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Robo-advisors are a relatively new phenomenon, and one that many people are excited about. But don't jump on the bandwagon without some careful thought.
, we covered the advantages of robo-advisors, the emerging technology that is changing the financial services industry. Robo-advisors are automated, algorithm-based wealth management service that uses large quantities of data to try and predict investments that will outperform the market. Chances are you’ve heard a little about them and their advantages, which can include lower fees, powerful computing algorithms, greater access to investment advice for many, and customization.
Of course, no financial services tool is without its drawbacks, and the same is true for robo-advisors.
How much does the human touch matter to you?
There are a few additional disadvantages we’ll mention, but the primary one is that while robo-advisors are customizable, they aren’t personalized. That is, the algorithms can be programmed for many variables, but they cannot take into account your personal situation. For the most part, they also won’t take into account your entire financial picture, though some of the more robust versions will seek a lot of input from you.
Perhaps more importantly, robo-advisors don’t provide the human touch. One won’t call you after a market down-turn to reassure you that your long-term buy and hold strategy still applies. The robo-advisor won’t sit across from you with a cup of coffee and detail why it made certain investment decisions, and it most likely won’t integrate your tax concerns, insurance concerns, estate plans, and other factors a human advisor is more likely to consider. For now, most robo-advisors are not equipped to handle more complicated transactions, like calls, puts, spreads, and straddles. (If you don’t know what those last four things are—they’re options transactions—chances are this won’t be a big obstacle for you.)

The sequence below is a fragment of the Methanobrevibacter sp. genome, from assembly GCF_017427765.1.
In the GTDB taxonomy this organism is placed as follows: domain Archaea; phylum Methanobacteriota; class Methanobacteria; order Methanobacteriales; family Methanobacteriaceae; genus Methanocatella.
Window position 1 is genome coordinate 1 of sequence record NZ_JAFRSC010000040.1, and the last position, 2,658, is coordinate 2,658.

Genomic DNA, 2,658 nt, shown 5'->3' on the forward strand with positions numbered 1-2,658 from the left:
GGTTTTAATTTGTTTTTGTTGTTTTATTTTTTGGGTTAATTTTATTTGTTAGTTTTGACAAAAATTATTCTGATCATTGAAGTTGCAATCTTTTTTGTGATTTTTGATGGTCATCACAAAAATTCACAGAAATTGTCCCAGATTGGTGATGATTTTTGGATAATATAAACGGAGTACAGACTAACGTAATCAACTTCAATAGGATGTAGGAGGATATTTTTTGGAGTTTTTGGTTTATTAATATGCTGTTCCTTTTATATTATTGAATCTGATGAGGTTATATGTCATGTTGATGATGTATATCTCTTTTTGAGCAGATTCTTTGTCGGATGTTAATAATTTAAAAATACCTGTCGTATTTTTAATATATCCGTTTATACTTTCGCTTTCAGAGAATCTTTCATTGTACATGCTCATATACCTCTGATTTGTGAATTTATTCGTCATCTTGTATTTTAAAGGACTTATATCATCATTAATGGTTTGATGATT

For many dentists looking for a simple savings and investment strategy, the services provided by a robo-advisor will be perfectly acceptable. For others, you know who you are. Also consider the following:
• All things equal, a robo-advisor will be cheaper to work with than a human financial advisor. But most robo-advisors do bring their own fees. Advertising around robos tend to overestimate the cost of working with a financial advisor, so buyer beware.
• The technology is relatively new. While the algorithms are robust and the principles behind robo-advisors are sound, there can’t yet be longitudinal studies of their performance versus human advisors, simply because robos haven’t been around long enough.
• Some people use meetings with their advisors as a system of regular check-ups—and perhaps encouragement—to save and invest more. Using a robo-advisor will not work for this purpose.
The drawbacks of working with a robo-advisor may not seem that substantial, but they really boil down to what kind of investor you are and how much hand-holding you’ll need. This is a very personal question, and the answer has to be right for you. Just be sure you understand the advantages and disadvantages before changing your approach.